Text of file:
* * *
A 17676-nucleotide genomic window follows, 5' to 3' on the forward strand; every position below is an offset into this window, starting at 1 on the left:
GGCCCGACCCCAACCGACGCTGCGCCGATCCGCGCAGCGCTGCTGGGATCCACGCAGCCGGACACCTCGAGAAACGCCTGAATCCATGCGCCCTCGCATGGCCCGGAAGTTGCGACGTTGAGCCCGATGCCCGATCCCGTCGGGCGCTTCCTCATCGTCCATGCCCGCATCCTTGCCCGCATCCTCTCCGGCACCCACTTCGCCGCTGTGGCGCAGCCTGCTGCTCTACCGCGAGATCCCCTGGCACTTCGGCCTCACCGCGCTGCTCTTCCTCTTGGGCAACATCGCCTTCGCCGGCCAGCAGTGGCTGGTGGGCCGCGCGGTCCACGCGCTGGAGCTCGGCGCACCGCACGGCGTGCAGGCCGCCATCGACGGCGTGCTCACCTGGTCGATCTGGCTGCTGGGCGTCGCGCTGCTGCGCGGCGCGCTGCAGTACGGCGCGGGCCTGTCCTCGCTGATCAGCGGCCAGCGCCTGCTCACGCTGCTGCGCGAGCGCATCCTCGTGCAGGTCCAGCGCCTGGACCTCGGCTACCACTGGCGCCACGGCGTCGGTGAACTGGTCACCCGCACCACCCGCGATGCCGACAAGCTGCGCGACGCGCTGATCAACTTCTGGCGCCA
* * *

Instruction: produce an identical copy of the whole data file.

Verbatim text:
A 17676-nucleotide genomic window follows, 5' to 3' on the forward strand; every position below is an offset into this window, starting at 1 on the left:
GGCCCGACCCCAACCGACGCTGCGCCGATCCGCGCAGCGCTGCTGGGATCCACGCAGCCGGACACCTCGAGAAACGCCTGAATCCATGCGCCCTCGCATGGCCCGGAAGTTGCGACGTTGAGCCCGATGCCCGATCCCGTCGGGCGCTTCCTCATCGTCCATGCCCGCATCCTTGCCCGCATCCTCTCCGGCACCCACTTCGCCGCTGTGGCGCAGCCTGCTGCTCTACCGCGAGATCCCCTGGCACTTCGGCCTCACCGCGCTGCTCTTCCTCTTGGGCAACATCGCCTTCGCCGGCCAGCAGTGGCTGGTGGGCCGCGCGGTCCACGCGCTGGAGCTCGGCGCACCGCACGGCGTGCAGGCCGCCATCGACGGCGTGCTCACCTGGTCGATCTGGCTGCTGGGCGTCGCGCTGCTGCGCGGCGCGCTGCAGTACGGCGCGGGCCTGTCCTCGCTGATCAGCGGCCAGCGCCTGCTCACGCTGCTGCGCGAGCGCATCCTCGTGCAGGTCCAGCGCCTGGACCTCGGCTACCACTGGCGCCACGGCGTCGGTGAACTGGTCACCCGCACCACCCGCGATGCCGACAAGCTGCGCGACGCGCTGATCAACTTCTGGCGCCA